Specifically, the expanded integration allows designers to share InVision Studio designs and prototypes right within Jira, Trello and Confluence . InVision Studio was unveiled late last year, offering designers an alternative to Sketch and Adobe.

Given the way design and development teams use both product suites, it only makes sense to let these product suites communicate with one another.

As part of the partnership, Atlassian has also made a strategic financial investment in InVision, though the companies declined to share the amount.

Here’s what InVision CEO Clark Valberg had to say about it in a prepared statement:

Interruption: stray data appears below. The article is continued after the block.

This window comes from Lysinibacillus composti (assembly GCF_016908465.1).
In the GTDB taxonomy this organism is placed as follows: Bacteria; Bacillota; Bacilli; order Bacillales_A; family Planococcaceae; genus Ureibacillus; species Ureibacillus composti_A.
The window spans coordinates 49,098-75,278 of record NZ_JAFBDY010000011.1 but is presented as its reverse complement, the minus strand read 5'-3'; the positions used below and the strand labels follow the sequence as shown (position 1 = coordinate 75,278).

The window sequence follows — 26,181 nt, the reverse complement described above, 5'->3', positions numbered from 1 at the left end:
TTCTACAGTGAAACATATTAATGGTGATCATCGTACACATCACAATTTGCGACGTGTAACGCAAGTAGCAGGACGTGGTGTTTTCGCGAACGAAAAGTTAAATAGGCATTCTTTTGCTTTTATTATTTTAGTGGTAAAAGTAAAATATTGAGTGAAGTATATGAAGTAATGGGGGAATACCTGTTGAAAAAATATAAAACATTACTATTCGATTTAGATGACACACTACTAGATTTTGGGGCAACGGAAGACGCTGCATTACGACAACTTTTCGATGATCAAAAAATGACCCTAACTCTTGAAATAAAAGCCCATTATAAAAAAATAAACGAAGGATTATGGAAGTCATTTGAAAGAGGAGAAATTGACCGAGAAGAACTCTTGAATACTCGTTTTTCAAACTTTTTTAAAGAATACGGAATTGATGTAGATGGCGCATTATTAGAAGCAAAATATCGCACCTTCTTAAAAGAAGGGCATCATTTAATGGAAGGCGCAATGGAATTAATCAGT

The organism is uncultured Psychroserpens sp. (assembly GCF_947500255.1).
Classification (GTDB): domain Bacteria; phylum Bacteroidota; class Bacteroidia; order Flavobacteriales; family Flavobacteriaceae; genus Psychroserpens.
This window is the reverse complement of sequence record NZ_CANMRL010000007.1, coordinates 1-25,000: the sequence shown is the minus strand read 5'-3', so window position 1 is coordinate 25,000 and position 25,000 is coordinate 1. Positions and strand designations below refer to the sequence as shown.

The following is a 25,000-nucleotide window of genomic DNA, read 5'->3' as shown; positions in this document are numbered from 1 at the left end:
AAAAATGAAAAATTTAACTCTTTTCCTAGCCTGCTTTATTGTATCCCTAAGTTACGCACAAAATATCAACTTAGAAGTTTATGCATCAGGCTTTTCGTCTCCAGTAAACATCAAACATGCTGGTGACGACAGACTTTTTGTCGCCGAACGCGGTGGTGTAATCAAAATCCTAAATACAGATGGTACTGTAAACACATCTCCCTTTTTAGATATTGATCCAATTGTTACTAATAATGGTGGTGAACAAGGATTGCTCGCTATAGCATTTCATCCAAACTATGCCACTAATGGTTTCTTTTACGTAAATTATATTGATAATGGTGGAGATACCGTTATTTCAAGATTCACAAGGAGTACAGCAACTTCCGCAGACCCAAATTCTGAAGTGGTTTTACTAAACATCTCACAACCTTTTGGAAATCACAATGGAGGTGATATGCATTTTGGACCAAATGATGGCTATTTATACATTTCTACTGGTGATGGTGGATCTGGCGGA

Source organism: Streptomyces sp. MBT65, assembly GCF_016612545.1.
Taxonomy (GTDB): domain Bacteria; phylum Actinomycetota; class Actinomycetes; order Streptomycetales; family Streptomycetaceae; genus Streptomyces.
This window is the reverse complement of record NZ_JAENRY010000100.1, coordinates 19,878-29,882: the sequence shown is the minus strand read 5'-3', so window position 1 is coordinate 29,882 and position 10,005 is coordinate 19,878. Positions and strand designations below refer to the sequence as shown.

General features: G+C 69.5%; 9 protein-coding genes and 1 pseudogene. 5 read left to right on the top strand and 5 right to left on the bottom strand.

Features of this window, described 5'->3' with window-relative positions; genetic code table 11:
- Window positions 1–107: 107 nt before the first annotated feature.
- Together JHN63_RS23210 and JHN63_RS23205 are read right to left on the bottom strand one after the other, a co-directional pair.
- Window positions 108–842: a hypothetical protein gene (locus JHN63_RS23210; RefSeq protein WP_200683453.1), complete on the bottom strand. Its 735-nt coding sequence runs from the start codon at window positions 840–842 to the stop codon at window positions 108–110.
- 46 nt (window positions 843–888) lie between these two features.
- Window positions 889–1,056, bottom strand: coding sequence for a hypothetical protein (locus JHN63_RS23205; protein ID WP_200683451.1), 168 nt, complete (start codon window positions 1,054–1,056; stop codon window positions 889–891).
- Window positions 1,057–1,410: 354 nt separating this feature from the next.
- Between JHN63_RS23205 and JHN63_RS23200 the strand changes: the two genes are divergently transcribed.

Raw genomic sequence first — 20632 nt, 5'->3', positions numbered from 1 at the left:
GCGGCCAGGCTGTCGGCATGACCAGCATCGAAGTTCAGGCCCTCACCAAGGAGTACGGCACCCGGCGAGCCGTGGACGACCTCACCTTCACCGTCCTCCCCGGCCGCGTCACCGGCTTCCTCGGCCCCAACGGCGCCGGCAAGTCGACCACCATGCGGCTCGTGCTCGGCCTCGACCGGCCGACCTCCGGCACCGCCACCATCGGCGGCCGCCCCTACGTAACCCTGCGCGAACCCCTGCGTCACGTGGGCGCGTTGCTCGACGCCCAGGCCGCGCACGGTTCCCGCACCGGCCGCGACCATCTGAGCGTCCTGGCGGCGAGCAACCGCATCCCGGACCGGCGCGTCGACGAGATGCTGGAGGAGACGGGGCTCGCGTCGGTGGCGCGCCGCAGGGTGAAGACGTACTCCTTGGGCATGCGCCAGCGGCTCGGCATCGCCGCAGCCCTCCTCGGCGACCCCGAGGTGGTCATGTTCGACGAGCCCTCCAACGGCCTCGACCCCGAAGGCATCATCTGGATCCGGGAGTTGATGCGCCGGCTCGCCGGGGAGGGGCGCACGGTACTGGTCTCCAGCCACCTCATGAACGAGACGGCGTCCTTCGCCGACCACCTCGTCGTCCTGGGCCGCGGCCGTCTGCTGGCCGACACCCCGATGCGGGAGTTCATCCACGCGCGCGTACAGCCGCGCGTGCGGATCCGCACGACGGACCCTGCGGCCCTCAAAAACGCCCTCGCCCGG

In today’s digital world creating delightful, highly effective customer experiences has become a central business imperative for every company in the world. InVision and Atlassian represent the essential platforms for organizations looking to unleash the potential of their design and development teams. We’re looking forward to all the opportunities to deepen our relationship on both a product and strategic basis, and build toward a more cohesive digital product operating system that enables every organization to build better products, faster.

InVision has been working to position itself as the Salesforce of the design world. Alongside InVision and InVision Studio, the company has also built out an asset and app store, as well as launched a small fund to invest in design startups. In short, InVision wants the design ecosystem to revolve around it.

Considering that InVision has raised more than $200 million, and serves 4 million users, including 80 percent of the Fortune 500, it would seem that the strategy is paying off.